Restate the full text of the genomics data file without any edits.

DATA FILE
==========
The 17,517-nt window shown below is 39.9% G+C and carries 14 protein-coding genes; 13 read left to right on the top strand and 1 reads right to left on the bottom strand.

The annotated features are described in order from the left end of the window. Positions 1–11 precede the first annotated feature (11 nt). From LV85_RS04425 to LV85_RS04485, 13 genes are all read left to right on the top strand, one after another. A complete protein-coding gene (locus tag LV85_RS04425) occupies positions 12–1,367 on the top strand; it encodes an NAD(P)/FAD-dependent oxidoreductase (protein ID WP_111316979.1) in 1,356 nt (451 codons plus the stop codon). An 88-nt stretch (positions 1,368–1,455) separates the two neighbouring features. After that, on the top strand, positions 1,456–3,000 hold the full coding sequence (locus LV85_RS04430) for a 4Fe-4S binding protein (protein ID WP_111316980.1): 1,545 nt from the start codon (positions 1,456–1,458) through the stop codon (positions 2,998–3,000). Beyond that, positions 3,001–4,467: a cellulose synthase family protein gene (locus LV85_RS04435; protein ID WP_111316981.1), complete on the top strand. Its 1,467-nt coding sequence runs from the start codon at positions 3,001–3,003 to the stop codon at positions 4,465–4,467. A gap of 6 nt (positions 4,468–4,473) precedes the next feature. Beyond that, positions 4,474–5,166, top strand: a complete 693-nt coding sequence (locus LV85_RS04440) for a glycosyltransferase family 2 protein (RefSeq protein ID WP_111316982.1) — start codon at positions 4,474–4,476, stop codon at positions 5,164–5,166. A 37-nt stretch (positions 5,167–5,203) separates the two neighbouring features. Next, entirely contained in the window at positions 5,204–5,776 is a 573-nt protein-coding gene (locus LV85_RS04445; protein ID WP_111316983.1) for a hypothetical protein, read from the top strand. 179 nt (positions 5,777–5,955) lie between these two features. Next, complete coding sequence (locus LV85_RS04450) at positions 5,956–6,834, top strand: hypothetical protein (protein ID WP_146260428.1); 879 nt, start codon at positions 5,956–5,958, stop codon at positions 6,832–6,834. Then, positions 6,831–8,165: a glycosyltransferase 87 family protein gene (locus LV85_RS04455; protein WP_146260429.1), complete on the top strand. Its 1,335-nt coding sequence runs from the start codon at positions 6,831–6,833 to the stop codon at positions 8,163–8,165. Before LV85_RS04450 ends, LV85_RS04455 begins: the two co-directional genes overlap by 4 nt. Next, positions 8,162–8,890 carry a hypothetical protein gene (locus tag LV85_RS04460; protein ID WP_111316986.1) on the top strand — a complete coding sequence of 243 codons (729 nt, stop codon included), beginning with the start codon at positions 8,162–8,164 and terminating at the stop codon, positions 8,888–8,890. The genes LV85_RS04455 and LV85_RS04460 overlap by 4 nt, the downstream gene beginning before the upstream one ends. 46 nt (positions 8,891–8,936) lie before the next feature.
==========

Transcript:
The 17,517-nt window shown below is 39.9% G+C and carries 14 protein-coding genes; 13 read left to right on the top strand and 1 reads right to left on the bottom strand.

The annotated features are described in order from the left end of the window. Positions 1–11 precede the first annotated feature (11 nt). From LV85_RS04425 to LV85_RS04485, 13 genes are all read left to right on the top strand, one after another. A complete protein-coding gene (locus tag LV85_RS04425) occupies positions 12–1,367 on the top strand; it encodes an NAD(P)/FAD-dependent oxidoreductase (protein ID WP_111316979.1) in 1,356 nt (451 codons plus the stop codon). An 88-nt stretch (positions 1,368–1,455) separates the two neighbouring features. After that, on the top strand, positions 1,456–3,000 hold the full coding sequence (locus LV85_RS04430) for a 4Fe-4S binding protein (protein ID WP_111316980.1): 1,545 nt from the start codon (positions 1,456–1,458) through the stop codon (positions 2,998–3,000). Beyond that, positions 3,001–4,467: a cellulose synthase family protein gene (locus LV85_RS04435; protein ID WP_111316981.1), complete on the top strand. Its 1,467-nt coding sequence runs from the start codon at positions 3,001–3,003 to the stop codon at positions 4,465–4,467. A gap of 6 nt (positions 4,468–4,473) precedes the next feature. Beyond that, positions 4,474–5,166, top strand: a complete 693-nt coding sequence (locus LV85_RS04440) for a glycosyltransferase family 2 protein (RefSeq protein ID WP_111316982.1) — start codon at positions 4,474–4,476, stop codon at positions 5,164–5,166. A 37-nt stretch (positions 5,167–5,203) separates the two neighbouring features. Next, entirely contained in the window at positions 5,204–5,776 is a 573-nt protein-coding gene (locus LV85_RS04445; protein ID WP_111316983.1) for a hypothetical protein, read from the top strand. 179 nt (positions 5,777–5,955) lie between these two features. Next, complete coding sequence (locus LV85_RS04450) at positions 5,956–6,834, top strand: hypothetical protein (protein ID WP_146260428.1); 879 nt, start codon at positions 5,956–5,958, stop codon at positions 6,832–6,834. Then, positions 6,831–8,165: a glycosyltransferase 87 family protein gene (locus LV85_RS04455; protein WP_146260429.1), complete on the top strand. Its 1,335-nt coding sequence runs from the start codon at positions 6,831–6,833 to the stop codon at positions 8,163–8,165. Before LV85_RS04450 ends, LV85_RS04455 begins: the two co-directional genes overlap by 4 nt. Next, positions 8,162–8,890 carry a hypothetical protein gene (locus tag LV85_RS04460; protein ID WP_111316986.1) on the top strand — a complete coding sequence of 243 codons (729 nt, stop codon included), beginning with the start codon at positions 8,162–8,164 and terminating at the stop codon, positions 8,888–8,890. The genes LV85_RS04455 and LV85_RS04460 overlap by 4 nt, the downstream gene beginning before the upstream one ends. 46 nt (positions 8,891–8,936) lie before the next feature.